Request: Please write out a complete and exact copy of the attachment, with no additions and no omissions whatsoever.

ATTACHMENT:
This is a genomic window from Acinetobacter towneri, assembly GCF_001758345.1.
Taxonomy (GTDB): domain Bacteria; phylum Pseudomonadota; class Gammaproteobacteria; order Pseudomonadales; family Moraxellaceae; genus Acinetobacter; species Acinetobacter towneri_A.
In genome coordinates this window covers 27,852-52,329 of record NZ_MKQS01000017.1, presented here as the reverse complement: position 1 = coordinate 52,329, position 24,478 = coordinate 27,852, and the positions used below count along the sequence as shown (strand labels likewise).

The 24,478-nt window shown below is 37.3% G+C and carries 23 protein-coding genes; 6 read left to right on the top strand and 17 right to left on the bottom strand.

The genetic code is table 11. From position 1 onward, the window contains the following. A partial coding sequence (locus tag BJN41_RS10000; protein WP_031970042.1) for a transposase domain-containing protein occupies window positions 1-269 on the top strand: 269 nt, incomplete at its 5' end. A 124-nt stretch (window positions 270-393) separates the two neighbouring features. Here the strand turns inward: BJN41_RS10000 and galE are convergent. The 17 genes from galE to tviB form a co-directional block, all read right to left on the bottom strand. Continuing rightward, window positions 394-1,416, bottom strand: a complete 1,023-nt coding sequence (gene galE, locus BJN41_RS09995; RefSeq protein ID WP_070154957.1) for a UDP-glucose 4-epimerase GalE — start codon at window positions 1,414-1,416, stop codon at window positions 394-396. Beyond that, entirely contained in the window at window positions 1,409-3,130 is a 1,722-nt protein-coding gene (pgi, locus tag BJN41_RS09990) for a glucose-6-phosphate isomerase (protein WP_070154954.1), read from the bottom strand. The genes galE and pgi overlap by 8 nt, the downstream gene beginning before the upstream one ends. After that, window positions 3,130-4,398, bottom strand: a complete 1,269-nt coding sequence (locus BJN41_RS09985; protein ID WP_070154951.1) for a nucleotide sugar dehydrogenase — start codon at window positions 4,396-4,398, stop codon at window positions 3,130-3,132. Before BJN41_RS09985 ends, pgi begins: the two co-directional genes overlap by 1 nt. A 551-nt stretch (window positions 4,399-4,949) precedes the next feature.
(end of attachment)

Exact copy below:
This is a genomic window from Acinetobacter towneri, assembly GCF_001758345.1.
Taxonomy (GTDB): domain Bacteria; phylum Pseudomonadota; class Gammaproteobacteria; order Pseudomonadales; family Moraxellaceae; genus Acinetobacter; species Acinetobacter towneri_A.
In genome coordinates this window covers 27,852-52,329 of record NZ_MKQS01000017.1, presented here as the reverse complement: position 1 = coordinate 52,329, position 24,478 = coordinate 27,852, and the positions used below count along the sequence as shown (strand labels likewise).

The 24,478-nt window shown below is 37.3% G+C and carries 23 protein-coding genes; 6 read left to right on the top strand and 17 right to left on the bottom strand.

The genetic code is table 11. From position 1 onward, the window contains the following. A partial coding sequence (locus tag BJN41_RS10000; protein WP_031970042.1) for a transposase domain-containing protein occupies window positions 1-269 on the top strand: 269 nt, incomplete at its 5' end. A 124-nt stretch (window positions 270-393) separates the two neighbouring features. Here the strand turns inward: BJN41_RS10000 and galE are convergent. The 17 genes from galE to tviB form a co-directional block, all read right to left on the bottom strand. Continuing rightward, window positions 394-1,416, bottom strand: a complete 1,023-nt coding sequence (gene galE, locus BJN41_RS09995; RefSeq protein ID WP_070154957.1) for a UDP-glucose 4-epimerase GalE — start codon at window positions 1,414-1,416, stop codon at window positions 394-396. Beyond that, entirely contained in the window at window positions 1,409-3,130 is a 1,722-nt protein-coding gene (pgi, locus tag BJN41_RS09990) for a glucose-6-phosphate isomerase (protein WP_070154954.1), read from the bottom strand. The genes galE and pgi overlap by 8 nt, the downstream gene beginning before the upstream one ends. After that, window positions 3,130-4,398, bottom strand: a complete 1,269-nt coding sequence (locus BJN41_RS09985; protein ID WP_070154951.1) for a nucleotide sugar dehydrogenase — start codon at window positions 4,396-4,398, stop codon at window positions 3,130-3,132. Before BJN41_RS09985 ends, pgi begins: the two co-directional genes overlap by 1 nt. A 551-nt stretch (window positions 4,399-4,949) precedes the next feature.